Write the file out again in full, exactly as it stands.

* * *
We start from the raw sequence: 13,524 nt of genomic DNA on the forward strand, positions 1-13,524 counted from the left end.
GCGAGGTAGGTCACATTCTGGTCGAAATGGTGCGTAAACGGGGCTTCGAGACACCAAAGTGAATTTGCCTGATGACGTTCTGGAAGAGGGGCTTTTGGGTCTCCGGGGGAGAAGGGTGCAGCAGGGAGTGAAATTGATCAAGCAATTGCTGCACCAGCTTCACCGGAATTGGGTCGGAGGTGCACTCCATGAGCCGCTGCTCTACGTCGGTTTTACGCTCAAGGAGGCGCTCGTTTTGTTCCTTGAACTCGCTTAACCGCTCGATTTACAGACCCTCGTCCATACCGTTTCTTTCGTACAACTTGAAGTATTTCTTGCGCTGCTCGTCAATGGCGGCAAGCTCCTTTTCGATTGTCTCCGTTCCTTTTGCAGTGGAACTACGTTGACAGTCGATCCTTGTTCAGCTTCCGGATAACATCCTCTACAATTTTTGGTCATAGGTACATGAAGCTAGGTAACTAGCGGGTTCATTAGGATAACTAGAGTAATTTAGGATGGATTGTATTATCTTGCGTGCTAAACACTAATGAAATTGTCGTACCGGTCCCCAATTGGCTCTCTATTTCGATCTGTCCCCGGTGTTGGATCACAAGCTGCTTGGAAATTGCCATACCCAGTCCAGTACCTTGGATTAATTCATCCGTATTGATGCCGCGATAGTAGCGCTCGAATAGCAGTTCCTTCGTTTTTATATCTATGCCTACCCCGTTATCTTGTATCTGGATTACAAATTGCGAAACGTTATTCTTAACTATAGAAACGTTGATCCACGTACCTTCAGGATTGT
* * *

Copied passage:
We start from the raw sequence: 13,524 nt of genomic DNA on the forward strand, positions 1-13,524 counted from the left end.
GCGAGGTAGGTCACATTCTGGTCGAAATGGTGCGTAAACGGGGCTTCGAGACACCAAAGTGAATTTGCCTGATGACGTTCTGGAAGAGGGGCTTTTGGGTCTCCGGGGGAGAAGGGTGCAGCAGGGAGTGAAATTGATCAAGCAATTGCTGCACCAGCTTCACCGGAATTGGGTCGGAGGTGCACTCCATGAGCCGCTGCTCTACGTCGGTTTTACGCTCAAGGAGGCGCTCGTTTTGTTCCTTGAACTCGCTTAACCGCTCGATTTACAGACCCTCGTCCATACCGTTTCTTTCGTACAACTTGAAGTATTTCTTGCGCTGCTCGTCAATGGCGGCAAGCTCCTTTTCGATTGTCTCCGTTCCTTTTGCAGTGGAACTACGTTGACAGTCGATCCTTGTTCAGCTTCCGGATAACATCCTCTACAATTTTTGGTCATAGGTACATGAAGCTAGGTAACTAGCGGGTTCATTAGGATAACTAGAGTAATTTAGGATGGATTGTATTATCTTGCGTGCTAAACACTAATGAAATTGTCGTACCGGTCCCCAATTGGCTCTCTATTTCGATCTGTCCCCGGTGTTGGATCACAAGCTGCTTGGAAATTGCCATACCCAGTCCAGTACCTTGGATTAATTCATCCGTATTGATGCCGCGATAGTAGCGCTCGAATAGCAGTTCCTTCGTTTTTATATCTATGCCTACCCCGTTATCTTGTATCTGGATTACAAATTGCGAAACGTTATTCTTAACTATAGAAACGTTGATCCACGTACCTTCAGGATTGT